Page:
It is very simple. Galatians 4:4: “…And when the fullness of time had come…”
Love for me is the fullness of time. A recognition of the complete fullness of every moment. The pregnant possibility of the moment and of the opportunity to be-do differently, more and deeper.
It may sound trite, but for me, I resist through love. Not sentimentality or mush, but agape–the unobstructed, unconditional, open force that binds us all in a common humanity. Love is a choice without which justice cannot exist. Love is an action and not a feeling. Love contains affection, respect, commitment, trust, care, and truth-telling. Love cannot exist in systems and relationships of domination.
Perhaps, if we made the choice to Love, things would be alright, I think to myself.
Love is the root of justice. In fact, Dr. West reminds us that justice is what love looks like in the public square. As I have shared with others, I spend a good deal of time thinking about love about sacred love and loves power to, as James Baldwin said to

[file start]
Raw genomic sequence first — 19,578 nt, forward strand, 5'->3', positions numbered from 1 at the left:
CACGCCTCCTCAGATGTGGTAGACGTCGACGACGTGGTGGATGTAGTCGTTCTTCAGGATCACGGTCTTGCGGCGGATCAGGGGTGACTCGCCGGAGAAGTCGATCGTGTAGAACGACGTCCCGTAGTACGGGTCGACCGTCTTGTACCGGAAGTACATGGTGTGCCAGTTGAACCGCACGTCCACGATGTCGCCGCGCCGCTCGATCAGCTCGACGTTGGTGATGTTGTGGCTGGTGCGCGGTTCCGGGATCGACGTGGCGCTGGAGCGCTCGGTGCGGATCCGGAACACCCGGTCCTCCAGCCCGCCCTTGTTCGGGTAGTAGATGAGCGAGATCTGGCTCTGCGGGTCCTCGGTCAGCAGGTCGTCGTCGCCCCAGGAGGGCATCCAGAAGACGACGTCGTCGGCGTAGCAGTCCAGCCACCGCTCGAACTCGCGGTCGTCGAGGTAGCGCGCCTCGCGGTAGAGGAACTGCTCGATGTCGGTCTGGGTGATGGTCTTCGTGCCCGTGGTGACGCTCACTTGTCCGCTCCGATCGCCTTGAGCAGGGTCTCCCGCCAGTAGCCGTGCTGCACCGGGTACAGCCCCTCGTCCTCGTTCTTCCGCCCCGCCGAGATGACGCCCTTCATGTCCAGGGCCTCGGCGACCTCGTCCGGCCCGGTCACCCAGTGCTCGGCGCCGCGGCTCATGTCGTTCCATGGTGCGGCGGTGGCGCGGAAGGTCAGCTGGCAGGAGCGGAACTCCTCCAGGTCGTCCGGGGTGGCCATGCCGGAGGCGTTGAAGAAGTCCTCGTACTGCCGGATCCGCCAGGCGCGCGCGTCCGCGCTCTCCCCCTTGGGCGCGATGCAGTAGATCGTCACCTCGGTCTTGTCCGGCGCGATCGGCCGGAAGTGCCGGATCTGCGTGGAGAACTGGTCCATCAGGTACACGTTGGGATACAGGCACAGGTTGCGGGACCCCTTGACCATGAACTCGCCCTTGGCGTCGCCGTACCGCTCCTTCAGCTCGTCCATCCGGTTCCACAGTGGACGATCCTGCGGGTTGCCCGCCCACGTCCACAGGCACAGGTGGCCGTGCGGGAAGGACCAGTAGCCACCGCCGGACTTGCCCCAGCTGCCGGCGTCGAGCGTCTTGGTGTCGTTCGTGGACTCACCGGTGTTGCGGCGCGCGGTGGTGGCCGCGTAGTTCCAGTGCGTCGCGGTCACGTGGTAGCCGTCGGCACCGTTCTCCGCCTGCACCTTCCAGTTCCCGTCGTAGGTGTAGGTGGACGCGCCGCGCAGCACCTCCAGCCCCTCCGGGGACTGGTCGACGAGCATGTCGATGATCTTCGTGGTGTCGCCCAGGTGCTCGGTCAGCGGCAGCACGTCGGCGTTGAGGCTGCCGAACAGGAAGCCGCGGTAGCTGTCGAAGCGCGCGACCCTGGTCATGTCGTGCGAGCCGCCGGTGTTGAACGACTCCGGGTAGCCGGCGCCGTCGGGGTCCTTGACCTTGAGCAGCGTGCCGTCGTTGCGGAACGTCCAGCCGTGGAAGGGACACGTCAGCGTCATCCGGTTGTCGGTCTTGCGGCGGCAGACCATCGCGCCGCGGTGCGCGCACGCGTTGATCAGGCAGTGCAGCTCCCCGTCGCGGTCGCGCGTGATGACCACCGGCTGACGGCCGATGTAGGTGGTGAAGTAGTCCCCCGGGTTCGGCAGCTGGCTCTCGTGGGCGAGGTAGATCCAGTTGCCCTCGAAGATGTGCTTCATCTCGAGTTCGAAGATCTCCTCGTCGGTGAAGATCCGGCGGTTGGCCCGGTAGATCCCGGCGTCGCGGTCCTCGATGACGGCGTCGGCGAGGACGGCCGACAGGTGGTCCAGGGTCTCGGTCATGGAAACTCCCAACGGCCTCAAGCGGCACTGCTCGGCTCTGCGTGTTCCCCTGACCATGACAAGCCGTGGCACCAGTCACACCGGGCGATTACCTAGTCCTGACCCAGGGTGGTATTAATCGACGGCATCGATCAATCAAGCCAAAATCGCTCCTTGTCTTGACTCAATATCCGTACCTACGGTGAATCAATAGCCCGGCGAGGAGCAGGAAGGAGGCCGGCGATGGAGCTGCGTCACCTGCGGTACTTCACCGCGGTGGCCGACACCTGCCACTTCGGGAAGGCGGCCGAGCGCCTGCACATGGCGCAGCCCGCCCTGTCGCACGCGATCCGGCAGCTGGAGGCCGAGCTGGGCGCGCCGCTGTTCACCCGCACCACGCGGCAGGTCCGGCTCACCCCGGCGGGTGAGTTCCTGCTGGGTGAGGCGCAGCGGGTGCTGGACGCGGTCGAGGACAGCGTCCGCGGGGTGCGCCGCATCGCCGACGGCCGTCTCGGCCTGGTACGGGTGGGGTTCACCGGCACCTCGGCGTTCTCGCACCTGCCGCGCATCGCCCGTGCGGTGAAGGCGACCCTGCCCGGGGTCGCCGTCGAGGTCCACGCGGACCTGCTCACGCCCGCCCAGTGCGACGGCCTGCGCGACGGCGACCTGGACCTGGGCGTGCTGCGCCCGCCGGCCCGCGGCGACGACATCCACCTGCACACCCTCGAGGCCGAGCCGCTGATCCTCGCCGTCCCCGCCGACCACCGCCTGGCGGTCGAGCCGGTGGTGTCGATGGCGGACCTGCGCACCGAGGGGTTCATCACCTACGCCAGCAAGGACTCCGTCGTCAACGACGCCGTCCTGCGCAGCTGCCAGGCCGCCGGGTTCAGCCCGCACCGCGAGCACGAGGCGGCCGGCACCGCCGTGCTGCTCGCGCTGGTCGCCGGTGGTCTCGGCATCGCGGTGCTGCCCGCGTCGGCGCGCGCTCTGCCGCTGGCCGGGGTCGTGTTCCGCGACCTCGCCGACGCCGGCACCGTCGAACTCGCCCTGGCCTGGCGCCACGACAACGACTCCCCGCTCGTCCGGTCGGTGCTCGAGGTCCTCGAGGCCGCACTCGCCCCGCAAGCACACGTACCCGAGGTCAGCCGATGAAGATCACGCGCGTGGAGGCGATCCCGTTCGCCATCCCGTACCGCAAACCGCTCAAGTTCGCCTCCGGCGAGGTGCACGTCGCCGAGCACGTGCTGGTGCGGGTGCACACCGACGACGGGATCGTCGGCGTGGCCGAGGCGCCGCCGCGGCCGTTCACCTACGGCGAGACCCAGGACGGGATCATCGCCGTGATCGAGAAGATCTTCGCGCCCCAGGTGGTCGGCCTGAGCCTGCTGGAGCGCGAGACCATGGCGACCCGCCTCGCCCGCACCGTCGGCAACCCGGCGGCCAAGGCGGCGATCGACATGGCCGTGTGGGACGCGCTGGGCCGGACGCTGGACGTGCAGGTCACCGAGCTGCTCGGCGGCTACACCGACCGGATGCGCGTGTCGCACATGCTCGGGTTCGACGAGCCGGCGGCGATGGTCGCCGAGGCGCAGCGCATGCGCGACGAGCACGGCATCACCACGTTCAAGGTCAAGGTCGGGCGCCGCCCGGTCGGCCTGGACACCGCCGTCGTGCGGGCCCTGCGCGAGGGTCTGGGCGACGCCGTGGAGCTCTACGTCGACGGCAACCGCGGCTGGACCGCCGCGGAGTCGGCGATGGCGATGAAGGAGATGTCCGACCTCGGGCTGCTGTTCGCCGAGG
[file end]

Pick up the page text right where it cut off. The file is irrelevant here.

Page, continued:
“take off the masks that we fear we cannot live without and know we cannot live within” (1962, p. 95).
In the fierce peace of Christ,
Dr. David Robinson-Morris
Dr. David Robinson-Morris is the founding Director of The Center for Equity, Justice, and the Human Spirit at Xavier University of Louisiana. He is a believer that service to, with, and in the community grounded in prayer is the kryptonite of righteous resistance. While a native of Galveston, Texas, New Orleans is his soul. Above all, he is a reconciler.